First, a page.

Cannabis isn’t just for humans. The active compounds in the plant are also showing promise in the lab when it comes to treating the pain associated with certain types of canine arthritis.
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Although typically referred to as a single condition, arthritis is actually a category of over 100 diseases and conditions that affect joints and their surrounding tissue. Pain, stiffness and swelling, and aching joints are common symptoms. There is no known cure, and it is not just something that affects humans.
Over 70 million dogs in America are currently diagnosed with osteoarthritis, OA. OA refers to a chronic form of joint inflammation that is the result of joint cartilage deterioration. It is a painful condition experienced by dogs, especially those in their senior years.
Because there is no known cure for arthritis, mitigation of symptoms is often what veterinarians and pet owners aim to assist with. Treatment options for dogs, similar to those available to humans, include a variety of NSAIDs, steroids and opiates at a doctor’s discretion to reduce pain.
Each of these standard treatments carries its own risks including increased risk of heart attack, stroke, weakening of bones and even addiction.
And the pain is real. Dogs with OA can lose the ability to jump on beds, couches and other familiar sleeping spots. They can lose the ability to enjoy the long walks they once did and even have difficulty getting off of the floor in some cases. Pain and inflammation from OA can also affect their once restful sleep.
A study published by BMC Veterinary Research investigated the presence of cannabis-like compounds in the arthritic knees of dogs undergoing surgery. Fluid was drawn from the arthritic knee and the opposing, unaffected knee and analyzed for compounds including AE (Anandamide) and 2-AG, two naturally occurring cannabinoids chemically similar to the compounds found in cannabis.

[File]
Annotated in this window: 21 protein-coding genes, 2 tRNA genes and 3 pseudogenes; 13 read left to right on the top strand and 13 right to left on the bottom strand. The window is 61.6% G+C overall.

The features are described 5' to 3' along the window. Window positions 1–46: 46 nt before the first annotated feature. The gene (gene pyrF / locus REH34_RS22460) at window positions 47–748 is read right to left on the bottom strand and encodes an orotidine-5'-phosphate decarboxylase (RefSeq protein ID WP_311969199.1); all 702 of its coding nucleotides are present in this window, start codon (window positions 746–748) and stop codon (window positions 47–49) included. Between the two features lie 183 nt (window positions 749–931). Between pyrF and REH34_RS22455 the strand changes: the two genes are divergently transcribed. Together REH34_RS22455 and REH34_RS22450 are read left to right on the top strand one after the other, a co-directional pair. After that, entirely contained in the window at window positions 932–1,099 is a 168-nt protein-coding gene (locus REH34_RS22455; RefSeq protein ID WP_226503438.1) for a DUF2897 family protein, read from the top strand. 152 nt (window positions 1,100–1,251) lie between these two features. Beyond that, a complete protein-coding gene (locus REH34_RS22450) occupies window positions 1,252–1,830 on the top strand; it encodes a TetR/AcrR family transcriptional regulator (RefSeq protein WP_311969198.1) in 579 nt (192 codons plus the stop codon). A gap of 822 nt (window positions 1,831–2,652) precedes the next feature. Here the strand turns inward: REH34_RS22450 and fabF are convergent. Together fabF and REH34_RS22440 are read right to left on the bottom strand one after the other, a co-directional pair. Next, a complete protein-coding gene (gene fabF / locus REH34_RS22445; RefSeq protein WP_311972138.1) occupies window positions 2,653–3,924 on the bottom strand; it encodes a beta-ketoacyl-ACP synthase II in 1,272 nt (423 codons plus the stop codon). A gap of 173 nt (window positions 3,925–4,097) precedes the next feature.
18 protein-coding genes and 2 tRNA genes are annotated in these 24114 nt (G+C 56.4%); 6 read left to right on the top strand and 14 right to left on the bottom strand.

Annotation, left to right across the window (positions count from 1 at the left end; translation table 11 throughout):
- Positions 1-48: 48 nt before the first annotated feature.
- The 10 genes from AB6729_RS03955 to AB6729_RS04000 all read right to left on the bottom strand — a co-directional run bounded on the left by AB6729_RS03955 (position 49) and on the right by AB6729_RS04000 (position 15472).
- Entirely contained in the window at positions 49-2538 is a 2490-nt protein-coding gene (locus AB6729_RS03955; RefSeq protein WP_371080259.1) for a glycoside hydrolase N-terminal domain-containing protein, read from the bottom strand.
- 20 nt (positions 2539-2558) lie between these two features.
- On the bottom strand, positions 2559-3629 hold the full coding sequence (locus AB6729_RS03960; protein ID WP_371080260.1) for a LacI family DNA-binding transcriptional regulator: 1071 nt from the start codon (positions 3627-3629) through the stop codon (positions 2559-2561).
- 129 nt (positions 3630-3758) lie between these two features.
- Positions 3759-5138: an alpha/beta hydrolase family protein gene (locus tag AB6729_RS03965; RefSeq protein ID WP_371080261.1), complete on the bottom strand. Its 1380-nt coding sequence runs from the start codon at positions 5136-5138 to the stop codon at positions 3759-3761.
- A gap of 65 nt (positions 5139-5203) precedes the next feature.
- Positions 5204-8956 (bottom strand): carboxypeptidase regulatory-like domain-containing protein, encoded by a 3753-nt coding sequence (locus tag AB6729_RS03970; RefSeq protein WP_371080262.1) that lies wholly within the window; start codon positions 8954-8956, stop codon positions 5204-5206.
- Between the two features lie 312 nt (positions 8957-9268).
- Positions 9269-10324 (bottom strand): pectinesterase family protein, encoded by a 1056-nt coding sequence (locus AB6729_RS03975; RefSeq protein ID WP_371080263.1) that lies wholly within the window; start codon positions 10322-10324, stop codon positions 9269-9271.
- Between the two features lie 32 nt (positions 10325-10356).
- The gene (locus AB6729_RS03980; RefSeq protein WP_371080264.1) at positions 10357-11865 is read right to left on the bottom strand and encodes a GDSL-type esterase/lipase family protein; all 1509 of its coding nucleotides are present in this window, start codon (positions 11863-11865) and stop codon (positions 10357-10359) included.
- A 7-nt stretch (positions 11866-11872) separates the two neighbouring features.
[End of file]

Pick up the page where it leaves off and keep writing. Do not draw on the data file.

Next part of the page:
They found that the fluid collected from joints affected by OA “had significantly higher levels” of AEA and 2-AG. The body seemed to ramp up production of these and other chemicals in the affected joints, likely for therapeutic effect.
The importance of this finding is not lost on veterinarians like Dr. JoAnna Pendergrass, who writes for American Veterinarian and has written about this study.
“Studies like this provide more scientific insight into how cannabis works in the body,” she reminded us in a call. “This study lends support to do more research.” Dr. Pendergrass said that, in time, she would like to see, “how cannabis can help with seizures for dogs with epilepsy as well as other conditions experienced by horses, cats and other companion animals.”
It’s a fair question and worth looking into since mammals and all vertebrate animals have an endocannabinoid system, ECS, that produces and utilizes cannabis-like compounds naturally. In fact, the authors of this research have already proposed larger studies to investigate the role of the endocannabinoid system for diseases in canines to discover more information that could help the whole of veterinary medicine.
Veterinarians are quick to warn pet owners to not be too quick to take matters into their own hands. While safe, whole plant extracts like VET CBD are available for pets in markets like California, giving your animal a cannabis preparation without veterinary guidance is not a good idea. Cannabis intoxication of your animal, while not likely to be fatal, can create a scary, anxiety-laden experience for an animal that didn’t ask to be high.
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As Dr. Pendergrass reminded us, “while these compounds may be helpful, we need much more veterinary research before we can fully implement” cannabis into standard animal therapies.